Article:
Fireball Friday: The day cosmic debris lit up skies around the world

Hundreds of people from the US to Europe caught high-speed collisions with our atmosphere on a single day.

Eric Mack Contributing Editor
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Eric Mack
2 min read

A fireball caught over Great Britain on Sept. 24.

American Meteor Society/David A.

It wasn't an alien invasion or the day the dinosaur-killing comet hit Earth. It was just an ordinary Friday. In fact, it was last Friday, a fireball Friday many will remember, you might say. 

At least 10 fireballs were reported around the world on Sept. 24 (going by local time), according to the American Meteor Society, which catalogs all fireball events reported by at least five eyewitnesses. That's an unusual amount of activity for a single calendar day, particularly when you consider that right now is a relatively quiet period for meteor showers.

Fireballs are typically harmless and result when chunks of space detritus like little pebbles that may have broken off of  asteroids, or even pieces of artificial satellites, collide with the top of Earth's atmosphere at high speed and burn up. Fireballs are often seen during high periods of meteor activity like the peak of showers, but the next such peak won't come until mid-October with the southern Taurids. 

Still, reports flooded in on Friday from the southeastern quarter of the US, where over 160 people reported a fireball at 7:40 p.m. ET and a few managed to capture it on video.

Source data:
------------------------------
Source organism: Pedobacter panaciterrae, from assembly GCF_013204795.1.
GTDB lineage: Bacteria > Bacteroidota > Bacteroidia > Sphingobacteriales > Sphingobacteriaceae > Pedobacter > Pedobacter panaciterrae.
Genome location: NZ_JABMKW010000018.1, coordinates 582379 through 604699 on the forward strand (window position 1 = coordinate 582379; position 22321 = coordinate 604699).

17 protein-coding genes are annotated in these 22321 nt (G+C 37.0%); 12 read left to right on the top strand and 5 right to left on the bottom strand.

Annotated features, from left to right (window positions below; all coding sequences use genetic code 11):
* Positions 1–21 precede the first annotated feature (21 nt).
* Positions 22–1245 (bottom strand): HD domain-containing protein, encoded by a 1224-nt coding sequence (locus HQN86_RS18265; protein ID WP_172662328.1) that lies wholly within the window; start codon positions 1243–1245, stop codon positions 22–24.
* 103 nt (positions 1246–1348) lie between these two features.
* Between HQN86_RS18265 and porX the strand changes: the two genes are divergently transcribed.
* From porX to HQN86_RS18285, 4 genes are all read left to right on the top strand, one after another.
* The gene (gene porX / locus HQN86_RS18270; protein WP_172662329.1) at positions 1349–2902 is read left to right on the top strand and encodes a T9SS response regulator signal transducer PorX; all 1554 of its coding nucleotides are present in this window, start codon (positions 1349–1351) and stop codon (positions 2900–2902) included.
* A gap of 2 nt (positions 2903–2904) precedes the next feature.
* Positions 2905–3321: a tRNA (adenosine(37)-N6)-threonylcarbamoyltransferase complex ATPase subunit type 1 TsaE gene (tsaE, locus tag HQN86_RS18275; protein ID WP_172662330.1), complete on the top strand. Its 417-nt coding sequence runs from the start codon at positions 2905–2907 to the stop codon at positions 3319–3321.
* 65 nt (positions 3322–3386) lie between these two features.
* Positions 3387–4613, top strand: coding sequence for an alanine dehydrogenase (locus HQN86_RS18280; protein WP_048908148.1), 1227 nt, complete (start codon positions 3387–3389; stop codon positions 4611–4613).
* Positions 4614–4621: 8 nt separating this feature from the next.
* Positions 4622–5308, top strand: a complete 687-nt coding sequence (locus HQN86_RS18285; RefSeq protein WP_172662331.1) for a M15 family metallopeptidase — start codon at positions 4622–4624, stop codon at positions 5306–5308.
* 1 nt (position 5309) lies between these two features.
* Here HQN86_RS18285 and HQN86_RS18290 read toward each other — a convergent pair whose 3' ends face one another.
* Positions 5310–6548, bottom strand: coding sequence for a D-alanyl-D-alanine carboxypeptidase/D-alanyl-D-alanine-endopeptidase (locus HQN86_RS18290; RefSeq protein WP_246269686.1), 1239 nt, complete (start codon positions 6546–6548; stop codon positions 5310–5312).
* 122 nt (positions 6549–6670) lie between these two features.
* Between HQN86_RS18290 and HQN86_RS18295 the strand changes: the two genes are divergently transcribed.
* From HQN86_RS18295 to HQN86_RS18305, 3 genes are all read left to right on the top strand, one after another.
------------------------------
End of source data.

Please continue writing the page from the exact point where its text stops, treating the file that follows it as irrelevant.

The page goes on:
"An analysis of these accounts shows that the meteor skimmed the coast of North Carolina, becoming visible 48 miles above the ocean off Camp Lejeune, moving northeast at 32,000 miles per hour," NASA wrote on Facebook. "It disintegrated 28 miles above Morehead City, after traveling 26 miles through Earth's upper atmosphere."

Then, less than an hour later, another fireball was reported over 60 times with the sightings centered just a little further to the north along the Washington, DC - Philadelphia - New York City corridor. 

Those two fireballs had the most eyewitness reports, probably owing to the highly populated regions they passed over. Four other sightings over the US that day also made it into the database with far fewer eyewitness reports, which may be due to the fact that three of them occurred during daylight hours and the other burned up over the more sparsely populated northern Rockies states.

Yet another four meteors were reported on Sept. 24 over Europe. 

Perhaps our planet passed through a small pocket of cosmic debris last week, resulting in a burst of fire in the sky, or it may just be the randomness of a planet whipping through space, which is less empty than we might think. 

Either way, there's little to worry about as most fireballs totally burn up many miles above the surface and astronomers are working hard to track all the near-Earth objects that could present a threat to our planet, including addressing a few potential blind spots. So sleep easy, but keep your eyes on the sky.